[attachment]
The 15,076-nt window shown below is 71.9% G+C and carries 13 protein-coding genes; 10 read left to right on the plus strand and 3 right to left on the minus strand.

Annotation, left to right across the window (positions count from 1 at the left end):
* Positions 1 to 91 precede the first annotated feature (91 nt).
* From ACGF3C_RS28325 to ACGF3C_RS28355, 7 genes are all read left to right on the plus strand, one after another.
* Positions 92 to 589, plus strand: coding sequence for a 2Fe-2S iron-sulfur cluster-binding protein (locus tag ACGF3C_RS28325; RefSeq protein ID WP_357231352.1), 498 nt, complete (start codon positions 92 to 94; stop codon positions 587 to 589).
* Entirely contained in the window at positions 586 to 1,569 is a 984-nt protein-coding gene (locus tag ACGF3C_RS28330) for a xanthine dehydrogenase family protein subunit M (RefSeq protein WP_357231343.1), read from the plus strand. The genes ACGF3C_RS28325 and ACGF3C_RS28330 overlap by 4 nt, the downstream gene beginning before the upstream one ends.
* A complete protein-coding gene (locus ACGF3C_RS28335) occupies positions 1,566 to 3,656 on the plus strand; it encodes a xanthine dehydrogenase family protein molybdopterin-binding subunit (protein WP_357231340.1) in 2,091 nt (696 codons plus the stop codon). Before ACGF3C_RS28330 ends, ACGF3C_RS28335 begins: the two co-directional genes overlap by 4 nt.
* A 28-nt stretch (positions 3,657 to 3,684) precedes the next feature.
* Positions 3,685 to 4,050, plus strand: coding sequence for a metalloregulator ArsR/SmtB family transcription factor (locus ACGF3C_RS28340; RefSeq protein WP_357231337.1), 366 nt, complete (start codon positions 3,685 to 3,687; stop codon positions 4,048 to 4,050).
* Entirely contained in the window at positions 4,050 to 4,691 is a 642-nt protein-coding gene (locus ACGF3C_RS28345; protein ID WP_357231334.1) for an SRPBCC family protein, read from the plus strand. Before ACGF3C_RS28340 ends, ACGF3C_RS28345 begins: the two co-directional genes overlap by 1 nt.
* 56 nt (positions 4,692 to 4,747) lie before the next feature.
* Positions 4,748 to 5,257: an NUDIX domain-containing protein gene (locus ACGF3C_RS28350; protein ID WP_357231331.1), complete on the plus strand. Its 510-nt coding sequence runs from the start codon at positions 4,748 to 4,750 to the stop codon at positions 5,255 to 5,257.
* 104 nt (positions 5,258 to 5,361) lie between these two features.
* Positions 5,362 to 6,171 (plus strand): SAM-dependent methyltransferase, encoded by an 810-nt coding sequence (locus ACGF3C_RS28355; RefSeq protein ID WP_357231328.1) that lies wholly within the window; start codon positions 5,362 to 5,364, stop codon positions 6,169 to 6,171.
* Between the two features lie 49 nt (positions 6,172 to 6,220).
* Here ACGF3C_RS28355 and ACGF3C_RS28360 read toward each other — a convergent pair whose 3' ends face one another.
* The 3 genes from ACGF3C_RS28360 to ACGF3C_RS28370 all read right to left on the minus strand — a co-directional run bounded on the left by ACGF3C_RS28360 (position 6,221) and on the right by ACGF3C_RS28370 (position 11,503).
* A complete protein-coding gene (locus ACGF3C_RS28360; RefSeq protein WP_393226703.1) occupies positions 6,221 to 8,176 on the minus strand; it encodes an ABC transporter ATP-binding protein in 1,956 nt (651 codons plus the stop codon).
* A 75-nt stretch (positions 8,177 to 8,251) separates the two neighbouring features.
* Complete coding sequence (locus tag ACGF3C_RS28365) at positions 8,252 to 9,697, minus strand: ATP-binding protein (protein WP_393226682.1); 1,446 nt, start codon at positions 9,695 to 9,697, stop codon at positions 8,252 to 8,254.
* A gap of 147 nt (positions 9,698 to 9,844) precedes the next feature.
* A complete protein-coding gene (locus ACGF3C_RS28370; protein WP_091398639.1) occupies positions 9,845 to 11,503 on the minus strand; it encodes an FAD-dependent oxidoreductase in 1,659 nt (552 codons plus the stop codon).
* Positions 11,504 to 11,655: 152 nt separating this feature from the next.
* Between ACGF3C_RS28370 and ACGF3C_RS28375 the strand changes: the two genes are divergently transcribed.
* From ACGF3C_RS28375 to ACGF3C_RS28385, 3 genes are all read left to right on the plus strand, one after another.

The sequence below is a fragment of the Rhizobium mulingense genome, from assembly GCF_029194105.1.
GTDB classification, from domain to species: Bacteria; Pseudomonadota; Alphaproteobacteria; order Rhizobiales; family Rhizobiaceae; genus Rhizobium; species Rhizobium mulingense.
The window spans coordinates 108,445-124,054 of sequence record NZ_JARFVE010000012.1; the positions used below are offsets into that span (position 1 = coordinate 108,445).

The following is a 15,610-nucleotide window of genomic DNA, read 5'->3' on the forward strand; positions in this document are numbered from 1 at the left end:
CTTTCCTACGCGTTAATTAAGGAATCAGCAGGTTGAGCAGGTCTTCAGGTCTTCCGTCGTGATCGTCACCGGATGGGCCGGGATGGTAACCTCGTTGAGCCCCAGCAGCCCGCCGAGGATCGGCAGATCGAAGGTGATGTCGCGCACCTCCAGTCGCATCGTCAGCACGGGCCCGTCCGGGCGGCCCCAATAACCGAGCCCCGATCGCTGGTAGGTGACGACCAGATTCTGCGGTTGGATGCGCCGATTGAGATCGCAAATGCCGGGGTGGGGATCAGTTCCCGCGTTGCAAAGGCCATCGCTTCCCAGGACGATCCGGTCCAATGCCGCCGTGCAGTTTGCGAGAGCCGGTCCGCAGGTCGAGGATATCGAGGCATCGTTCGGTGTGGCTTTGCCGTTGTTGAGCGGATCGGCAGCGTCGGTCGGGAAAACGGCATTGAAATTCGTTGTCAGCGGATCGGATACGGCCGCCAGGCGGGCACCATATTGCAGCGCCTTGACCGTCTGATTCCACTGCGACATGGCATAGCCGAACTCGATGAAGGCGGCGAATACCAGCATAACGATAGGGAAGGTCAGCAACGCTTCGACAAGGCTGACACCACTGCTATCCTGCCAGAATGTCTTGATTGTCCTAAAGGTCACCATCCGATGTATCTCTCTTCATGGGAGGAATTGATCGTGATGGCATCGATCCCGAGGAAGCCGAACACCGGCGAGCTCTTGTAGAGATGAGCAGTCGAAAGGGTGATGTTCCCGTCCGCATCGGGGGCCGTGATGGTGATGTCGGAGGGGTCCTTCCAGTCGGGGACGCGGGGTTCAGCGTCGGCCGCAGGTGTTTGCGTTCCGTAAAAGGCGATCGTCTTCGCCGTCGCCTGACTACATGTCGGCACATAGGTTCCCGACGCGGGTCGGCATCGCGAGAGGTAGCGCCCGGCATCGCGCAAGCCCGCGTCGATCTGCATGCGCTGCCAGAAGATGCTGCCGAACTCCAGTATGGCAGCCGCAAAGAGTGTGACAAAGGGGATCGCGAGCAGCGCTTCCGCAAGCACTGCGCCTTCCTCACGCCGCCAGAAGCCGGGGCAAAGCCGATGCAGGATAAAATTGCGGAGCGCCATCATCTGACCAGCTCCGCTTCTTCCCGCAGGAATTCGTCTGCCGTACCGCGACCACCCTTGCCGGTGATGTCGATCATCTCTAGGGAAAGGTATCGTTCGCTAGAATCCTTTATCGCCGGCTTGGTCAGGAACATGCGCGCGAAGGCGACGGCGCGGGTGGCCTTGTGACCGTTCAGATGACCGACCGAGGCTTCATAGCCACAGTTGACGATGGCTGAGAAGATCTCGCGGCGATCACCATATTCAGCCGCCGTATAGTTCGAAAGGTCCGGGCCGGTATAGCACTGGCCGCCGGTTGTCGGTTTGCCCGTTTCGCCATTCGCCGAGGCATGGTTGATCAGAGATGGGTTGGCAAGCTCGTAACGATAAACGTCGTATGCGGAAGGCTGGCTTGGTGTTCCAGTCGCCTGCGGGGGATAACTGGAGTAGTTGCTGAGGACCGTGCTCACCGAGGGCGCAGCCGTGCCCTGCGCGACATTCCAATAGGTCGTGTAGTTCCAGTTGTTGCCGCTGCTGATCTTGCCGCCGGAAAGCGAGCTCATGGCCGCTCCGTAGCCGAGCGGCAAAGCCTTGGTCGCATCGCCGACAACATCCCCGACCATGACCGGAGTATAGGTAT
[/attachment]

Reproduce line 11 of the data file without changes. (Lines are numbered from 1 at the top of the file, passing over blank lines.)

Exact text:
* 56 nt (positions 4,692 to 4,747) lie before the next feature.